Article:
Mexico's Maquiladora Decline Affects U.S.-Mexico Border Communities and Trade; Recovery Depends in Part on Mexico's Actions
GAO-03-891, Jul 25, 2003
Mexico's maquiladoras have evolved into the largest component of U.S.-Mexico trade. Maquiladoras import raw materials and components for processing or assembly by Mexican labor and reexport the resulting products, primarily to the United States. Most maquiladoras are U.S. owned, and maquiladoras import most of their components from U.S. suppliers. Maquiladoras have also been an engine of growth for the U.S.-Mexico border. However, the recent decline of maquiladora operations has raised concerns about the impact on U.S. suppliers and on the economy of border communities. Because of these concerns, GAO was asked to analyze (1) changes in maquiladora employment and production, (2) factors related to the maquiladoras' decline, and (3) implications of recent developments for maquiladoras' viability.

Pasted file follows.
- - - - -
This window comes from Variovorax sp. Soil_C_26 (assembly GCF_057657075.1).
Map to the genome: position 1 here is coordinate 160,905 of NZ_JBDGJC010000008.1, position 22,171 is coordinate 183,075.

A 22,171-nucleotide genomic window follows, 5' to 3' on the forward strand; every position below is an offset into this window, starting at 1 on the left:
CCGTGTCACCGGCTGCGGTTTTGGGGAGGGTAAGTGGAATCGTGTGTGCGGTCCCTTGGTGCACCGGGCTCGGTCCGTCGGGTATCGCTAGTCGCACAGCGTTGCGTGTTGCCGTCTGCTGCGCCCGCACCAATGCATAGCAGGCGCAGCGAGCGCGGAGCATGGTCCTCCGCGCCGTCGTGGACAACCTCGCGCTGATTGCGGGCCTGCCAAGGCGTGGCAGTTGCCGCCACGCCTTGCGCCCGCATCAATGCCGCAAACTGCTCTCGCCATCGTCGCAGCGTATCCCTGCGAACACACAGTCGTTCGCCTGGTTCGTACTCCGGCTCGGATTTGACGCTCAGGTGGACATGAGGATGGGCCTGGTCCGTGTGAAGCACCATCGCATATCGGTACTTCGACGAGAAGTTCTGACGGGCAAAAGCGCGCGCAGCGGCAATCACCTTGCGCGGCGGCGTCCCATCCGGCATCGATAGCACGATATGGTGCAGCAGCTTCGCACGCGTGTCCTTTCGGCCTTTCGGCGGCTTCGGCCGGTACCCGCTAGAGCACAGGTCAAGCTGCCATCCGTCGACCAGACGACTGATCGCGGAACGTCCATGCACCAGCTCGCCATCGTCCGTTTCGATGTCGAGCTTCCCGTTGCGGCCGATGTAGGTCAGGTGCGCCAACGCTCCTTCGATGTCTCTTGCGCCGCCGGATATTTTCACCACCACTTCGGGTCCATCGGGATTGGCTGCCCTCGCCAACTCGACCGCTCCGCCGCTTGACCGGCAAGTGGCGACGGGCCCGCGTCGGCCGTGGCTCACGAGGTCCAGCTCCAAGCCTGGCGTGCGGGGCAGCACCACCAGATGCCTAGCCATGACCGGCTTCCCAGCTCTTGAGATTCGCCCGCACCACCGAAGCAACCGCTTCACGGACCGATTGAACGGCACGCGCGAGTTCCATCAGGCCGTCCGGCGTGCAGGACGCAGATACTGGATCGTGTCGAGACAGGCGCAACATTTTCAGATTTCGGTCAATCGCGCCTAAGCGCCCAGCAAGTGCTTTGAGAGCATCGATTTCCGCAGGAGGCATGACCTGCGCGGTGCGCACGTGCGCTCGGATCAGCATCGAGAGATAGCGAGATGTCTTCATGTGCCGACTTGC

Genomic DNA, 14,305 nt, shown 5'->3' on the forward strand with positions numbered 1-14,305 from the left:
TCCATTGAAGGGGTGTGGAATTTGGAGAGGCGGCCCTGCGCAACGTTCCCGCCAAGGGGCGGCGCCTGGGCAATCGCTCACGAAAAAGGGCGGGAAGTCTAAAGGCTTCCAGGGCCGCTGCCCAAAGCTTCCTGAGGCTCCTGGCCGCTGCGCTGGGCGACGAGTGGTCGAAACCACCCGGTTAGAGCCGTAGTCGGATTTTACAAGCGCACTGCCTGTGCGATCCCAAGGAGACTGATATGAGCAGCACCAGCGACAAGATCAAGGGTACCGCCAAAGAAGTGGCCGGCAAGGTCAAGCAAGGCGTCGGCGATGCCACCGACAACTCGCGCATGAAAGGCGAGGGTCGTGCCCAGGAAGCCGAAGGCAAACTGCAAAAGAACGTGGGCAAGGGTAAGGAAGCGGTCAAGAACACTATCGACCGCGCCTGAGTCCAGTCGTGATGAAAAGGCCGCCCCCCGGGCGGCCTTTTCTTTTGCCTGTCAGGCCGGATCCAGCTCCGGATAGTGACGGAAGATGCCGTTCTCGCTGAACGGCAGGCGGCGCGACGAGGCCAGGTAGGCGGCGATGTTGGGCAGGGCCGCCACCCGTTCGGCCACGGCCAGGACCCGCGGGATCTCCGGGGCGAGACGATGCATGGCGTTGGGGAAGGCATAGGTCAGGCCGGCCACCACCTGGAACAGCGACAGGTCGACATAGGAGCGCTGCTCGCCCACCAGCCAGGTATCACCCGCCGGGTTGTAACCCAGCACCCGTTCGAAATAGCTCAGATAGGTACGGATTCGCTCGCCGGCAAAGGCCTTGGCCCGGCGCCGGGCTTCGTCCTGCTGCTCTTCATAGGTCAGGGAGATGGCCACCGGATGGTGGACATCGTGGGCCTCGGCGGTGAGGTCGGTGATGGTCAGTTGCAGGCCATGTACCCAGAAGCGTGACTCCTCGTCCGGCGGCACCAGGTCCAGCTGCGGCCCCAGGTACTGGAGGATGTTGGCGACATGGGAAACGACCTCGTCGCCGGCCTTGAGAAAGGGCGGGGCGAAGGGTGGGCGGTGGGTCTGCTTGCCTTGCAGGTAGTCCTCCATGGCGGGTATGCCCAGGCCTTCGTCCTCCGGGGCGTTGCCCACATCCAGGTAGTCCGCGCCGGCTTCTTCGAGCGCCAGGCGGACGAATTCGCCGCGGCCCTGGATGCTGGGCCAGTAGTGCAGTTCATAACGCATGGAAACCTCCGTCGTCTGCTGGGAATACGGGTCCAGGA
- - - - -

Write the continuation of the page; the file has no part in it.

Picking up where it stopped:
After growing rapidly during the 1990s, Mexican maquiladoras experienced a sharp decline after October 2000. By early 2002, employment in the maquiladora sector had contracted by 21 percent and production had contracted by about 30 percent. The decline was particularly severe for certain industries, such as electronics, and certain Mexican cities, such as Tijuana. The downturn was felt on the U.S. side of the border as well, as U.S. exports through U.S.-Mexico land border ports fell and U.S. employment in manufacturing and certain other trade related sectors declined. The cyclical downturn in the U.S. economy has been a principal factor in the decrease in maquiladora production and employment since 2000. Other factors include increased global competition, particularly from China, Central America, and the Caribbean; appreciation of the peso; changes in Mexico's tax regime for maquiladoras; and the loss of certain tariff benefits as a result of the North American Free Trade Agreement. Maquiladoras face a challenging business environment, and recent difficulties have raised questions about their future viability. Maquiladoras involved in modern, complex manufacturing appear poised to meet the industry's challenges. Still, experts agree that additional fundamental reforms by Mexico are necessary to restore maquiladoras' competitiveness. U.S. trade and homeland security policies present further challenges for maquiladoras.